I flew the last Honor Flight.
We left Huntsville at first light, a plane full of World War II veterans on their last mission. Their mission? To see a memorial dedicated to them. A plane full of old men and women who, in their youth, saved the free world sixty-five years ago. This group of old warriors were flying into Washington on the morning of September 11. I thought to myself how much the world had changed since they fought the battles on Normandy, Iwo Jima, and Pearl Harbor.
In 1942 there were front lines, Nazi's and kamakazis. Today, the battles are in Kabul, Fallujah, New York...and Washington, D.C. Today the front lines are anywhere, the enemy doesn't wear swatikas, and the IED is the weapon of choice. There is no clear enemy, the enemy is mercurial. Then, there was a clear end to the war...there were surrenders and peace treaties signed. Now, it seems, the war will never end even after we declare the war over.
I wonder if today's veterans of Iraq and Afghanistan will have monuments to battles in Baghdad or Fallujah? In forty years,will old men and women, veterans of the desert wars, fly into Washington to see the monument dedicated to them? Will they look back at the wars and see them as the beginning or the end of a new world order? Will a Marine veteran from Fallujah salute and cry as he steps off the plane into Reagan National Airport to patriotic songs like the WWII Marine from the Phillipines?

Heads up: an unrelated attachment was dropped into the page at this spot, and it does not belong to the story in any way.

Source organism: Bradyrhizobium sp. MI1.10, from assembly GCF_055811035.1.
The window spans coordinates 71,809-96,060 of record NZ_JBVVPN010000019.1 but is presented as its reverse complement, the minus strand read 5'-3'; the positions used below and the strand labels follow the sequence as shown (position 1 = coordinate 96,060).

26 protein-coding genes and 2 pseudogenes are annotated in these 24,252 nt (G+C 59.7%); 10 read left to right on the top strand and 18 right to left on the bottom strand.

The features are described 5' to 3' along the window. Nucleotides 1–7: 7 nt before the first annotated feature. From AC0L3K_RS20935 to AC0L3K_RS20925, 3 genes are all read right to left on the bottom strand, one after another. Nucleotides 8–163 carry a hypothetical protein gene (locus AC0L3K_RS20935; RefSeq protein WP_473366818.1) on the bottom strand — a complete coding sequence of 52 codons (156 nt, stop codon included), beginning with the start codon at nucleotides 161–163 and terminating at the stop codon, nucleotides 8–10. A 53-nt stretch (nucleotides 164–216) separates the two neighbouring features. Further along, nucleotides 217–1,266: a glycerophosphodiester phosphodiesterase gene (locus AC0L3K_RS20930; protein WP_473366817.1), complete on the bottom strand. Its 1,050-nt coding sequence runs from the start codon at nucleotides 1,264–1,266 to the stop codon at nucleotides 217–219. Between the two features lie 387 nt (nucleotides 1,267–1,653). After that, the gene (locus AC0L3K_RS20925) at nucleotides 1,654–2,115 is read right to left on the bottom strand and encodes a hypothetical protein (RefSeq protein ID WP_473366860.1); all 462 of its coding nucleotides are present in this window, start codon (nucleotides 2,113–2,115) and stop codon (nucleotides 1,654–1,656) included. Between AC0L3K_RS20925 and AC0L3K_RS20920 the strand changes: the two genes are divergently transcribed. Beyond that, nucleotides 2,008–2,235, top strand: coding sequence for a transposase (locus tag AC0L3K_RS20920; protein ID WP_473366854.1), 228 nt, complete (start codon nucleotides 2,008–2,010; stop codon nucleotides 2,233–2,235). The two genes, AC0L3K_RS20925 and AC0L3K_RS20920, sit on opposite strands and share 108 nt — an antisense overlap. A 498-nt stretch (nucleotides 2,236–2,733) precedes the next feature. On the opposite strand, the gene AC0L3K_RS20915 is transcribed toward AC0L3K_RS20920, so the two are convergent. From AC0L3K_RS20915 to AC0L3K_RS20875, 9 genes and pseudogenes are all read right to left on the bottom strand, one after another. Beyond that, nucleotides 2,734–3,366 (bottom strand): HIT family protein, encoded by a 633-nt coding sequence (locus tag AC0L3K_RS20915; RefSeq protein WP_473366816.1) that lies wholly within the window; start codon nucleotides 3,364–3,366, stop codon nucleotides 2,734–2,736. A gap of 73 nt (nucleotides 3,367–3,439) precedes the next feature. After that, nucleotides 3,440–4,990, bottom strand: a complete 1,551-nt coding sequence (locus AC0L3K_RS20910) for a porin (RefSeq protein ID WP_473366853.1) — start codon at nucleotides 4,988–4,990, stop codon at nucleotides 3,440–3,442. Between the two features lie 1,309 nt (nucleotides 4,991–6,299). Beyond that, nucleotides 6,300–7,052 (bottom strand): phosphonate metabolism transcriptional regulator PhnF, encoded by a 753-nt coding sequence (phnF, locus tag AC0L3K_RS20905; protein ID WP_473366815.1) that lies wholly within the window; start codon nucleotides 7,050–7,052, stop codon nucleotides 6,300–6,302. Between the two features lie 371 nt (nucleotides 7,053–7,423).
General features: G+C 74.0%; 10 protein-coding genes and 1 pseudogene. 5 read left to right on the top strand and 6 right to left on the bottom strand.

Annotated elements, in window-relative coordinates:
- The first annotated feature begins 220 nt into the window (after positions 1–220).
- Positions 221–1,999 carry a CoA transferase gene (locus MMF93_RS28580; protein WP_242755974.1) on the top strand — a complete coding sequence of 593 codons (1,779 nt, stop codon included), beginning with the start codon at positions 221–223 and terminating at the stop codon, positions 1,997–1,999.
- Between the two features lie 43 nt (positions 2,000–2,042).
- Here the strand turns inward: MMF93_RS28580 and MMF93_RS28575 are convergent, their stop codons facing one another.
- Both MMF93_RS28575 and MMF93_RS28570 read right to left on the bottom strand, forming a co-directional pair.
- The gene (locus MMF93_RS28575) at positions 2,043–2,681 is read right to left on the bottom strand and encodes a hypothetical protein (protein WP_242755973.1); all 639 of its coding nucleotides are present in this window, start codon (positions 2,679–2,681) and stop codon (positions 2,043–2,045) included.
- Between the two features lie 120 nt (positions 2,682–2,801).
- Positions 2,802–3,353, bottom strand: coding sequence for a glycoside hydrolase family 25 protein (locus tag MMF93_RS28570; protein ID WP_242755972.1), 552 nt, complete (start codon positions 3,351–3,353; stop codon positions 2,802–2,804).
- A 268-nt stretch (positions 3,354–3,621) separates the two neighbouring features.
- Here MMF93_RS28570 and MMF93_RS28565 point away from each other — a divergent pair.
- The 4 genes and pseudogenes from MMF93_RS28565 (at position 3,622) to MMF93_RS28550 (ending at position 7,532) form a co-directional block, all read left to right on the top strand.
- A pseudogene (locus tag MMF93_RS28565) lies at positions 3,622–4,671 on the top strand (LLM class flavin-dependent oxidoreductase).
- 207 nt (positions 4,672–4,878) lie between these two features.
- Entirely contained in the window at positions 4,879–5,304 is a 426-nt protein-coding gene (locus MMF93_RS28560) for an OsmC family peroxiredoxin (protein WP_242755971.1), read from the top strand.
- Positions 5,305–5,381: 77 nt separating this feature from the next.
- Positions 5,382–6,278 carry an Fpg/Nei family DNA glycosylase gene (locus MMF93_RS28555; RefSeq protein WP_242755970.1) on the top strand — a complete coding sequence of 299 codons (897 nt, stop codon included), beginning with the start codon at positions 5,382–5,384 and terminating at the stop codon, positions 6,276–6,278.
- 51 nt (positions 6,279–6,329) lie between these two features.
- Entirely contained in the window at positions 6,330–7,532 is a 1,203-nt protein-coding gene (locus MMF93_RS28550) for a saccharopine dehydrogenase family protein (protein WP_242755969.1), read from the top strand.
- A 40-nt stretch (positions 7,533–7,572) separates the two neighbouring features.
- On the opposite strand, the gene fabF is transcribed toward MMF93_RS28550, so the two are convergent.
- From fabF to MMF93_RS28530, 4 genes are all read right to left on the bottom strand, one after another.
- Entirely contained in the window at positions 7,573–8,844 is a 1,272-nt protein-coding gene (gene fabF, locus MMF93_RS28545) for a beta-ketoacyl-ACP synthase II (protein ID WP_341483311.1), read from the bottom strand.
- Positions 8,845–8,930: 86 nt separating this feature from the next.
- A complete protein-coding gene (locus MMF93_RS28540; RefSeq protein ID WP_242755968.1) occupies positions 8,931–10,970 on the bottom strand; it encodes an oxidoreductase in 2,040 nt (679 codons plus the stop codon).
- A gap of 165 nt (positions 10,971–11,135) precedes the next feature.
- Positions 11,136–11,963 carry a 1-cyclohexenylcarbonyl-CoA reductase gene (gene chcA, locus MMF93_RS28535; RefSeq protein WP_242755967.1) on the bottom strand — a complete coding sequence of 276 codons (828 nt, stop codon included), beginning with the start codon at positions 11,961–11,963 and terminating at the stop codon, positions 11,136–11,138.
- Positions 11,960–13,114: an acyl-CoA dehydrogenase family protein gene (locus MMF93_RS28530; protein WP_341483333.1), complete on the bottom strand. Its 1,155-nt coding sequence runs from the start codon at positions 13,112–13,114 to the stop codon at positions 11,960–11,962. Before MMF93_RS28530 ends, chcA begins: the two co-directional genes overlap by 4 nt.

A friend asked me if it was strange flying into Washington on Sept. 11. It really wasn't. There were very few reminders of the terrorist attacks that I saw. No one really talked about it, either. My friend seemed disappointed there were not memorials to the attacks of Sept. 11. Had we forgotten what had happened, forgotten those who died? Had we forgotten why we were still fighting two wars? How could everyone just go about their business in Washington...tourists snapping photos, a triathlon, traffic jams? The more I thought about it, the more I realized snapping photos, running triathlons and traveling with friends is what we should be doing. The day we stop living our lives and start living in fear we have lost the war.
"Life, liberty and the pursuit of happiness." That is what the soldiers on the plane fought for so long ago in World War II. It is the same thing, ultimately, the today's soldiers are fighting for in the deserts of Afghanistan and Iraq. While it's important to remember and honor those who fought and died for us than and now, it's more important to live the American Dream. We won't win the battle when our tanks roll through a nation's capitol, we win we live in freedom and pursue happiness. The soldier marching in front of the Tomb of the Unknown Soldier was protecting far more than a fallen soldier's tomb, that soldier is protecting the honor of those who died protecting our life, liberty and pursuit of happiness.
So, if you want to honor those soldiers who fought in The War to End All Wars or the soldiers fighting in the deserts of Iraq and the mountains of Afghanistan, live you life - run a triathlon, visit the memorials in Washington, pursue happiness. But next time you see a soldier in an airport on vacation or a veteran at a parade, thank them for their service.